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Celebrating Deaf Dog Awareness Week

by LifeLearn in Pet Health on 20 September, 2013

September 21-27 is Deaf Dog Awareness Week, led by Petfinder and the Deaf Dog Education Action Fund. It’s our hope that the campaign will continue to spread awareness about owning a deaf dog. Although temporary, partial or bilateral deafness can affect many dogs, they still make warm, caring companions and trainable pets.

What Causes Deafness in Dogs?

Severe and permanent deafness in dogs is caused by many of the same factors that cause deafness in humans, including injury to the ear, genetic defects, and old age. Dogs my also experience temporary hearing loss as the result of wax build-up in their ear canals. Certain breeds are more susceptible to this because they have narrower ear canals and more fur around their ears.

If you notice that your dog is less responsive to you or no longer comes running for familiar sounds (like a doorbell, or food pouring into a dish), it’s time for a professional veterinary assessment. Your veterinarian can examine your dog’s ears to detect any blockages, wax accumulation, injuries and infections that are affecting hearing and responsiveness.

Caring For a Deaf Dog

The American Society for the Prevention of Cruelty in Animals has some helpful guidelines for the many ways owners can communicate with a deaf dog. These include:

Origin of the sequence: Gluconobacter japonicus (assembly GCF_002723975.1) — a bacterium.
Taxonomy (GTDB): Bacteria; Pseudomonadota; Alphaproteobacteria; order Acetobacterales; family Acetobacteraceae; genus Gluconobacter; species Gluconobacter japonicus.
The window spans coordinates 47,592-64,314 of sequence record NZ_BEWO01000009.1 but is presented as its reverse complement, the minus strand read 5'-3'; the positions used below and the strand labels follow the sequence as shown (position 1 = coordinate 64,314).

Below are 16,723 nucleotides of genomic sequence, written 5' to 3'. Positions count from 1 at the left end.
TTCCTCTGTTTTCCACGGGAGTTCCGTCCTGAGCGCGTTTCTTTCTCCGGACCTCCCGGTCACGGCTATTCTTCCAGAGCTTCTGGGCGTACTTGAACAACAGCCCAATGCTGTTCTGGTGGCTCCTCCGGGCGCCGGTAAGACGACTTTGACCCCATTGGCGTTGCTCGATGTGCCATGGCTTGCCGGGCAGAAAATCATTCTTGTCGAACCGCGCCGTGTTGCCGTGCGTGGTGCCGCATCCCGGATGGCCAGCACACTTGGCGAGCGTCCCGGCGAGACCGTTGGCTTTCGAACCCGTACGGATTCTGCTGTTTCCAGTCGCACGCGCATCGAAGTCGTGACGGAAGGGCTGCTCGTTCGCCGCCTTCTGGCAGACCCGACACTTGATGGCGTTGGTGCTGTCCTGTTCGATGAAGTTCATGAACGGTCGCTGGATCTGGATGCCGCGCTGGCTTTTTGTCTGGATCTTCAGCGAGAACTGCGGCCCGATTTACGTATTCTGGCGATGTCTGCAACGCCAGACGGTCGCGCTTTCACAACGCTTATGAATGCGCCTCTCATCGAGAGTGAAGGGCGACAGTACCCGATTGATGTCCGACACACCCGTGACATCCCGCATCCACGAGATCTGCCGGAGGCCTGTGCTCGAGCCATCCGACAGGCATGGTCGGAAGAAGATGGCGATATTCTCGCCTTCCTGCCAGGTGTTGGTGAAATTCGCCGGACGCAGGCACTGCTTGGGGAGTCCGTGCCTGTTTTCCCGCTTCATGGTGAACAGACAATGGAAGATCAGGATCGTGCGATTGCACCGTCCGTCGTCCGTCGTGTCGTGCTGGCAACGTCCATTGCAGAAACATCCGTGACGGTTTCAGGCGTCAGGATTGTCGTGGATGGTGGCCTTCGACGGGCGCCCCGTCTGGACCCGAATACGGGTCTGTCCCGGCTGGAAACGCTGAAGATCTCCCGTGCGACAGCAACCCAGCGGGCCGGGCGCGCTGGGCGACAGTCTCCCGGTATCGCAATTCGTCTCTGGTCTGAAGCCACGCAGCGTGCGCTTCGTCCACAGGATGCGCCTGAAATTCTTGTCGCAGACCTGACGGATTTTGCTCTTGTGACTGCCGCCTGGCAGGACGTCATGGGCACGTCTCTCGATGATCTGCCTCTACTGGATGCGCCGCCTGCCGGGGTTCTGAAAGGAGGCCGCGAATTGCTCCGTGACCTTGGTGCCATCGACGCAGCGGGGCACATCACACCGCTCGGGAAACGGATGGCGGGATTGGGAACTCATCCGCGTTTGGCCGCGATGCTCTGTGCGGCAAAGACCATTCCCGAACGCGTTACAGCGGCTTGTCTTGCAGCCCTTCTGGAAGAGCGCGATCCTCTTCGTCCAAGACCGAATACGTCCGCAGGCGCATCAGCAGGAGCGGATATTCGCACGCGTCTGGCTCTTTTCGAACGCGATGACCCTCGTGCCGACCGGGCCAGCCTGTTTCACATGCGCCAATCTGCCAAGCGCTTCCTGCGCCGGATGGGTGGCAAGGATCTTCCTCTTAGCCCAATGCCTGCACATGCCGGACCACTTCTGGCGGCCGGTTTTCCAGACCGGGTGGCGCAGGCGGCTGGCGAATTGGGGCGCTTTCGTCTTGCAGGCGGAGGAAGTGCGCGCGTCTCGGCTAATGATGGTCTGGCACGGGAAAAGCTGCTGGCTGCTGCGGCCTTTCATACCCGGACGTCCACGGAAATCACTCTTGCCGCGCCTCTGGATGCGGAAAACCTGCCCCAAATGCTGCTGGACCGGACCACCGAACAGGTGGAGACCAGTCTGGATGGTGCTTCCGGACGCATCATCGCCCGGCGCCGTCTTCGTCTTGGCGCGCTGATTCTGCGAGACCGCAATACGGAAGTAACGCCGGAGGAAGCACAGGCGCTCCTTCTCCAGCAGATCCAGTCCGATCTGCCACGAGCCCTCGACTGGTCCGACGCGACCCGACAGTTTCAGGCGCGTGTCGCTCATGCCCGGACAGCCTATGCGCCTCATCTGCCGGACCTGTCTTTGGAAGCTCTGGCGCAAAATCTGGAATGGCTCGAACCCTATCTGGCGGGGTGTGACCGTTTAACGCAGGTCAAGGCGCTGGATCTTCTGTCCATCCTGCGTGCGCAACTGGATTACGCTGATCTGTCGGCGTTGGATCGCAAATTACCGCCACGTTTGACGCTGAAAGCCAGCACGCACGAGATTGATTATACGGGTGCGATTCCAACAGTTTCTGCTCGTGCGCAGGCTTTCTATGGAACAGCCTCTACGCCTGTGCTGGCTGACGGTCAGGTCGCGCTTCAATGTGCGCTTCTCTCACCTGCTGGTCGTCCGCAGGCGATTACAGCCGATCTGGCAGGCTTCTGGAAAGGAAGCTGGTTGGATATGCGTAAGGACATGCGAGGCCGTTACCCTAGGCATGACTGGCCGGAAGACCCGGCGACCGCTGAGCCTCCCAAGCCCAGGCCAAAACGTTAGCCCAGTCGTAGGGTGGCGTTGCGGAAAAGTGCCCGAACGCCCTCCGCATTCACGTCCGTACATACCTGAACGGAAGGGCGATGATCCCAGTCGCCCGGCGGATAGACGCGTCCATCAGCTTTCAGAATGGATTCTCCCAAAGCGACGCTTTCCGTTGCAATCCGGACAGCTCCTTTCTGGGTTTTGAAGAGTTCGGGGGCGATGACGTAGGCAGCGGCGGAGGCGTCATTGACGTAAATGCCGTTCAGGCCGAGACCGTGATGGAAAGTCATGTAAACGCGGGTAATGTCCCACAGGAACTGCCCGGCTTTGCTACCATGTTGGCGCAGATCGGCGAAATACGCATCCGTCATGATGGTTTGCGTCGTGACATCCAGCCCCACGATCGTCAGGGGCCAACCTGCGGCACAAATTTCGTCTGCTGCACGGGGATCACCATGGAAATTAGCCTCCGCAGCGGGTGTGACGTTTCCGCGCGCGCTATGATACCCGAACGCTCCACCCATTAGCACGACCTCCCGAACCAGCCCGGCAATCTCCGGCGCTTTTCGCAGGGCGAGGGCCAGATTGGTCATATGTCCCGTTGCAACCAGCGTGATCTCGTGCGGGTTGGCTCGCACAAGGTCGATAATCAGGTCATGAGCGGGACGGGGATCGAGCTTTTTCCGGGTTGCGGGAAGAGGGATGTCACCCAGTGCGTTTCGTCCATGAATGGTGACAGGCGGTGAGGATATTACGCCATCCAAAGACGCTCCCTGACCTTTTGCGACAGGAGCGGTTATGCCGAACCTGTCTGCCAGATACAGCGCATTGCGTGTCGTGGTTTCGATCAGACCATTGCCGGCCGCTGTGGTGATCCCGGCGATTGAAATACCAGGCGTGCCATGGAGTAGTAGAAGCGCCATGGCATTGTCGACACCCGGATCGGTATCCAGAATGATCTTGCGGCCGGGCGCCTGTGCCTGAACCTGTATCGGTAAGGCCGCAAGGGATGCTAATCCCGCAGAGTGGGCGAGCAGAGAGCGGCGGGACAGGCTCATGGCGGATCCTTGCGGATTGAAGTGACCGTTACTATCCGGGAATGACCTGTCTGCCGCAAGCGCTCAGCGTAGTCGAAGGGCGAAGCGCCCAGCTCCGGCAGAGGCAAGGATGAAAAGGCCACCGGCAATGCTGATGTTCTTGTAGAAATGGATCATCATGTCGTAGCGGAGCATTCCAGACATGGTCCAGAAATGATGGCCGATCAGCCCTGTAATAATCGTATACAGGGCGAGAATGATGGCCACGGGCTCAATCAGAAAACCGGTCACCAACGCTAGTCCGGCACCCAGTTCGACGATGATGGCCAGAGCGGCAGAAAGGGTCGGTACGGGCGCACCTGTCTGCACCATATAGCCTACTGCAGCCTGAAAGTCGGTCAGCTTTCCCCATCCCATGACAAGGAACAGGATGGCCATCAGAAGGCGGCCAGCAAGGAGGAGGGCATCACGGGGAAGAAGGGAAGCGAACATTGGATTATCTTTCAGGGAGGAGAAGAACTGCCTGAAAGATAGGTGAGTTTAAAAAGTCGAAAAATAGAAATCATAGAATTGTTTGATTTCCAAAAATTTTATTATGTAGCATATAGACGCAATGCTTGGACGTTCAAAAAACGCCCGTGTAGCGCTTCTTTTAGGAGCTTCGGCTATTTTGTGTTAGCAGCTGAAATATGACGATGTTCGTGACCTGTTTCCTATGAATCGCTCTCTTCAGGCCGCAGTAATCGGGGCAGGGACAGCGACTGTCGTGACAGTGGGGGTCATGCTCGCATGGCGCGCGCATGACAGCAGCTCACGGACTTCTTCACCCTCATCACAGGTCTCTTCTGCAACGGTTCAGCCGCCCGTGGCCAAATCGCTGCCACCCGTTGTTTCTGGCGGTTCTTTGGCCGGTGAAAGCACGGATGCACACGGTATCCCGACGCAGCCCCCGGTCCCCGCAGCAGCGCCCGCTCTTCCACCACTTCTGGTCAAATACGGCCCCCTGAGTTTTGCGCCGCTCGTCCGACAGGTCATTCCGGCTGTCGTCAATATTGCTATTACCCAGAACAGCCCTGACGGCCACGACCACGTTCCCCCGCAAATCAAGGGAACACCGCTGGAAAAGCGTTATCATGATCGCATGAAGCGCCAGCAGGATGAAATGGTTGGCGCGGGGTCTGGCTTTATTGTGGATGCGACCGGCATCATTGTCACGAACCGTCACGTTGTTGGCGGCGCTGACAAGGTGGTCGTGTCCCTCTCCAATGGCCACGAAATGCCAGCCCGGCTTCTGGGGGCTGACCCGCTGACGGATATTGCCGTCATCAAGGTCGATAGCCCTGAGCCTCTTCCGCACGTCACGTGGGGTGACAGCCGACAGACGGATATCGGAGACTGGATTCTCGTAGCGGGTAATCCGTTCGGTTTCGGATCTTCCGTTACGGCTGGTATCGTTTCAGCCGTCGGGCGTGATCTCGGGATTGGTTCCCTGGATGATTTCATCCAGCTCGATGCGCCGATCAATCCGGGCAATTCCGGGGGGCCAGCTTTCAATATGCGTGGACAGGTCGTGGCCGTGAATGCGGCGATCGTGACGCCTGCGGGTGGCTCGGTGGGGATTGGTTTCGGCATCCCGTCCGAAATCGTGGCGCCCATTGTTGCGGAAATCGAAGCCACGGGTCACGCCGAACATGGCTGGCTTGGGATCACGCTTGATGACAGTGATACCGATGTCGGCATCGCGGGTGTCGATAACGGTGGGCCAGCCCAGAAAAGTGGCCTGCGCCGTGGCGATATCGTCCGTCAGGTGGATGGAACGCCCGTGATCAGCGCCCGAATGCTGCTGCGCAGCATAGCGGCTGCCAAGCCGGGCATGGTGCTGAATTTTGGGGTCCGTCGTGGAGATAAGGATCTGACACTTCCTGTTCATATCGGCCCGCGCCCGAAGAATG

• Train your pet to recognize hand signals instead of vocal commands.
  • Use a heavy stomp of the foot when you need to get your dog’s attention- they can often feel the vibration in the floor.
  • Try to gently tap or pet your dog to announce your presence or your exit.
  • Avoid letting your deaf dog wander outside alone, unless you have a fenced yard. There are obvious dangers with letting your dog anywhere near traffic and other hazards that he or she won’t be able to hear approaching.
  • Consider attaching a bell to your dog’s collar. This makes it easier to locate your dog quickly in the house or in the event of an escape.
  • Be sure that all of your collars bear an alert that your dog is deaf.
Your Responsibility in Preventing Deafness

Although some forms of deafness in dogs cannot be prevented or treated, there are actions you can take as a pet owner to help your dog avoid temporary or avoidable forms of hearing loss. Be sure to monitor your dog’s ears for wax and hair build-up. Your veterinarian can help you to clear the ear passages for better hearing. At the first signs of any ear distress, take your dog to the vet. Any infection of the ear canal should be properly diagnosed and treated with prescribed medication.

Above all, know that deaf dogs require our careful attention, support and love. In spite of their hearing loss, deaf pets can read our body language and pick up on a variety of other sensory cues. In honor of Deaf Dog Awareness Week, let’s celebrate the devoted owners of deaf dogs who enjoy a rich and rewarding relationship with their pets.

 

 

Additional Info

  • Written by: LifeLearn / MyPetED.com
  • Caution: These news items, written by LifeLearn Inc., are licensed to this practice for the personal use of our clients. Any copying, printing or further distribution is prohibited without the express written permission of LifeLearn Inc. Please note that the news information presented here is NOT a substitute for a proper consultation and/or clinical examination of your pet by your clinic veterinarian.